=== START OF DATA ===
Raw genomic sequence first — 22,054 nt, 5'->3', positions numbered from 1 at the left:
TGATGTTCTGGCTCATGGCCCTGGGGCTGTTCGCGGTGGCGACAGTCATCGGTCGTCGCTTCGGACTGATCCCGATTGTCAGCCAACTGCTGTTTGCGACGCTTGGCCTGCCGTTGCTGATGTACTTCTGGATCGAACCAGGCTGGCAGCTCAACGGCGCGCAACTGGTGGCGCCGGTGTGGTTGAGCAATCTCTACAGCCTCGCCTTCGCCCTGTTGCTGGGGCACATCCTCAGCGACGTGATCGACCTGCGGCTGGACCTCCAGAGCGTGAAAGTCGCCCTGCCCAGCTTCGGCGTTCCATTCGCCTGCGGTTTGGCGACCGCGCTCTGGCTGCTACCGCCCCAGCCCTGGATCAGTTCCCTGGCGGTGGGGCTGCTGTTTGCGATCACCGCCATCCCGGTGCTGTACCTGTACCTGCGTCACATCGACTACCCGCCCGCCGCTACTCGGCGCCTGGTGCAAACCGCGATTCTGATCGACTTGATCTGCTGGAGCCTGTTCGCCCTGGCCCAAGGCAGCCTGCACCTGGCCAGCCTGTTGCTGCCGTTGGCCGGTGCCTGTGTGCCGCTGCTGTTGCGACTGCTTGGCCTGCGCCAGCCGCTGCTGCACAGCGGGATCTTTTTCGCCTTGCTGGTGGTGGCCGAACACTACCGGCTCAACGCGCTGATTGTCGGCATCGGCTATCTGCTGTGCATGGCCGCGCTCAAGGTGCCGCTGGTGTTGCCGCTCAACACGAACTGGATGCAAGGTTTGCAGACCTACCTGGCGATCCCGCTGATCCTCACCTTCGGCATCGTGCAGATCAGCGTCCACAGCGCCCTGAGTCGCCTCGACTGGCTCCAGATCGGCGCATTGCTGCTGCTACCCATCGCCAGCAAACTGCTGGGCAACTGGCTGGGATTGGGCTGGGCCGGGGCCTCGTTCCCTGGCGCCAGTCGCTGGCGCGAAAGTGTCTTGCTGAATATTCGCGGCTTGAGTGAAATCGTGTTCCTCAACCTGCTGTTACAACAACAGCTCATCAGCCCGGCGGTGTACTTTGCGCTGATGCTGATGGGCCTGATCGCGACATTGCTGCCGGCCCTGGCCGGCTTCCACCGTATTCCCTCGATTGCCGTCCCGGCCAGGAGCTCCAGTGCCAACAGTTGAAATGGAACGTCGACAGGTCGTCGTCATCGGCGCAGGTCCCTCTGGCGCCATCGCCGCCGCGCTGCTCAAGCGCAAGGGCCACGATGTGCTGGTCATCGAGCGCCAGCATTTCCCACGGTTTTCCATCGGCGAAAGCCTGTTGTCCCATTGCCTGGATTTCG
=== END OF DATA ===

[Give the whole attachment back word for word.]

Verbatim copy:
Raw genomic sequence first — 22,054 nt, 5'->3', positions numbered from 1 at the left:
TGATGTTCTGGCTCATGGCCCTGGGGCTGTTCGCGGTGGCGACAGTCATCGGTCGTCGCTTCGGACTGATCCCGATTGTCAGCCAACTGCTGTTTGCGACGCTTGGCCTGCCGTTGCTGATGTACTTCTGGATCGAACCAGGCTGGCAGCTCAACGGCGCGCAACTGGTGGCGCCGGTGTGGTTGAGCAATCTCTACAGCCTCGCCTTCGCCCTGTTGCTGGGGCACATCCTCAGCGACGTGATCGACCTGCGGCTGGACCTCCAGAGCGTGAAAGTCGCCCTGCCCAGCTTCGGCGTTCCATTCGCCTGCGGTTTGGCGACCGCGCTCTGGCTGCTACCGCCCCAGCCCTGGATCAGTTCCCTGGCGGTGGGGCTGCTGTTTGCGATCACCGCCATCCCGGTGCTGTACCTGTACCTGCGTCACATCGACTACCCGCCCGCCGCTACTCGGCGCCTGGTGCAAACCGCGATTCTGATCGACTTGATCTGCTGGAGCCTGTTCGCCCTGGCCCAAGGCAGCCTGCACCTGGCCAGCCTGTTGCTGCCGTTGGCCGGTGCCTGTGTGCCGCTGCTGTTGCGACTGCTTGGCCTGCGCCAGCCGCTGCTGCACAGCGGGATCTTTTTCGCCTTGCTGGTGGTGGCCGAACACTACCGGCTCAACGCGCTGATTGTCGGCATCGGCTATCTGCTGTGCATGGCCGCGCTCAAGGTGCCGCTGGTGTTGCCGCTCAACACGAACTGGATGCAAGGTTTGCAGACCTACCTGGCGATCCCGCTGATCCTCACCTTCGGCATCGTGCAGATCAGCGTCCACAGCGCCCTGAGTCGCCTCGACTGGCTCCAGATCGGCGCATTGCTGCTGCTACCCATCGCCAGCAAACTGCTGGGCAACTGGCTGGGATTGGGCTGGGCCGGGGCCTCGTTCCCTGGCGCCAGTCGCTGGCGCGAAAGTGTCTTGCTGAATATTCGCGGCTTGAGTGAAATCGTGTTCCTCAACCTGCTGTTACAACAACAGCTCATCAGCCCGGCGGTGTACTTTGCGCTGATGCTGATGGGCCTGATCGCGACATTGCTGCCGGCCCTGGCCGGCTTCCACCGTATTCCCTCGATTGCCGTCCCGGCCAGGAGCTCCAGTGCCAACAGTTGAAATGGAACGTCGACAGGTCGTCGTCATCGGCGCAGGTCCCTCTGGCGCCATCGCCGCCGCGCTGCTCAAGCGCAAGGGCCACGATGTGCTGGTCATCGAGCGCCAGCATTTCCCACGGTTTTCCATCGGCGAAAGCCTGTTGTCCCATTGCCTGGATTTCG